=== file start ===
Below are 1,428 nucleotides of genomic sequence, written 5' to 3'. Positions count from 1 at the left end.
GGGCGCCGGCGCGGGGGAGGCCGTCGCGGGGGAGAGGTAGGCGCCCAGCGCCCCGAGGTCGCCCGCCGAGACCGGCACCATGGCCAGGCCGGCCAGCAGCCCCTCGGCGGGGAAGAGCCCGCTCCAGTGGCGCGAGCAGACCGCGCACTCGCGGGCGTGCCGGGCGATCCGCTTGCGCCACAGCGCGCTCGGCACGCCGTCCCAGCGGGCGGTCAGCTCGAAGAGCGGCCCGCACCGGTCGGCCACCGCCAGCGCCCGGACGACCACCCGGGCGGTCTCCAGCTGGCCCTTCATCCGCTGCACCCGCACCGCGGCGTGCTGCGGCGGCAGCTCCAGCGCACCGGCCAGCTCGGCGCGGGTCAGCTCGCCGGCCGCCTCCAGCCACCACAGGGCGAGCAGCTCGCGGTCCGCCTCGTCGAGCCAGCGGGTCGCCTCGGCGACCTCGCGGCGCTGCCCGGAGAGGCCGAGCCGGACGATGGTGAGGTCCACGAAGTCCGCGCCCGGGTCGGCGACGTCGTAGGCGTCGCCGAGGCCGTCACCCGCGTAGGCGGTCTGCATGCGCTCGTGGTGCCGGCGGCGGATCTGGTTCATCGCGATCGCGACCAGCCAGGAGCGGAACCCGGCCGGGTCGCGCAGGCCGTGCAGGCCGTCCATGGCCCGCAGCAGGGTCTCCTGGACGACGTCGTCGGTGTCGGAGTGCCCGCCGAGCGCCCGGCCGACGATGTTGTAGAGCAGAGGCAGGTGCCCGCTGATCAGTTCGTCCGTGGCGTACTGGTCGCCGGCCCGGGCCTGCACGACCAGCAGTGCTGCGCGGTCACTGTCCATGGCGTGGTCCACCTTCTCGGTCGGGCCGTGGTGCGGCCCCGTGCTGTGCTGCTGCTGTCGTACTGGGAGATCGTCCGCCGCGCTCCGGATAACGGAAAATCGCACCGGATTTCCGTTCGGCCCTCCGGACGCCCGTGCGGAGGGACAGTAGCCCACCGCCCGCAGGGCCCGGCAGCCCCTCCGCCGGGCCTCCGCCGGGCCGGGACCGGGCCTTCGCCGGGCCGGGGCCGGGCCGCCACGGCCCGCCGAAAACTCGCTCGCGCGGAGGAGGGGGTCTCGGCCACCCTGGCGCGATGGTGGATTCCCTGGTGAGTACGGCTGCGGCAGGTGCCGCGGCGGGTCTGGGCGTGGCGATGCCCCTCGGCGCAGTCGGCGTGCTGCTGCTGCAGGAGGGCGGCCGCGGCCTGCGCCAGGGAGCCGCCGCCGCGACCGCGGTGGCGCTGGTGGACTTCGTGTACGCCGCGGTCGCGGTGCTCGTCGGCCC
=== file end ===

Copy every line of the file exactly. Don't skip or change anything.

Below are 1,428 nucleotides of genomic sequence, written 5' to 3'. Positions count from 1 at the left end.
GGGCGCCGGCGCGGGGGAGGCCGTCGCGGGGGAGAGGTAGGCGCCCAGCGCCCCGAGGTCGCCCGCCGAGACCGGCACCATGGCCAGGCCGGCCAGCAGCCCCTCGGCGGGGAAGAGCCCGCTCCAGTGGCGCGAGCAGACCGCGCACTCGCGGGCGTGCCGGGCGATCCGCTTGCGCCACAGCGCGCTCGGCACGCCGTCCCAGCGGGCGGTCAGCTCGAAGAGCGGCCCGCACCGGTCGGCCACCGCCAGCGCCCGGACGACCACCCGGGCGGTCTCCAGCTGGCCCTTCATCCGCTGCACCCGCACCGCGGCGTGCTGCGGCGGCAGCTCCAGCGCACCGGCCAGCTCGGCGCGGGTCAGCTCGCCGGCCGCCTCCAGCCACCACAGGGCGAGCAGCTCGCGGTCCGCCTCGTCGAGCCAGCGGGTCGCCTCGGCGACCTCGCGGCGCTGCCCGGAGAGGCCGAGCCGGACGATGGTGAGGTCCACGAAGTCCGCGCCCGGGTCGGCGACGTCGTAGGCGTCGCCGAGGCCGTCACCCGCGTAGGCGGTCTGCATGCGCTCGTGGTGCCGGCGGCGGATCTGGTTCATCGCGATCGCGACCAGCCAGGAGCGGAACCCGGCCGGGTCGCGCAGGCCGTGCAGGCCGTCCATGGCCCGCAGCAGGGTCTCCTGGACGACGTCGTCGGTGTCGGAGTGCCCGCCGAGCGCCCGGCCGACGATGTTGTAGAGCAGAGGCAGGTGCCCGCTGATCAGTTCGTCCGTGGCGTACTGGTCGCCGGCCCGGGCCTGCACGACCAGCAGTGCTGCGCGGTCACTGTCCATGGCGTGGTCCACCTTCTCGGTCGGGCCGTGGTGCGGCCCCGTGCTGTGCTGCTGCTGTCGTACTGGGAGATCGTCCGCCGCGCTCCGGATAACGGAAAATCGCACCGGATTTCCGTTCGGCCCTCCGGACGCCCGTGCGGAGGGACAGTAGCCCACCGCCCGCAGGGCCCGGCAGCCCCTCCGCCGGGCCTCCGCCGGGCCGGGACCGGGCCTTCGCCGGGCCGGGGCCGGGCCGCCACGGCCCGCCGAAAACTCGCTCGCGCGGAGGAGGGGGTCTCGGCCACCCTGGCGCGATGGTGGATTCCCTGGTGAGTACGGCTGCGGCAGGTGCCGCGGCGGGTCTGGGCGTGGCGATGCCCCTCGGCGCAGTCGGCGTGCTGCTGCTGCAGGAGGGCGGCCGCGGCCTGCGCCAGGGAGCCGCCGCCGCGACCGCGGTGGCGCTGGTGGACTTCGTGTACGCCGCGGTCGCGGTGCTCGTCGGCCC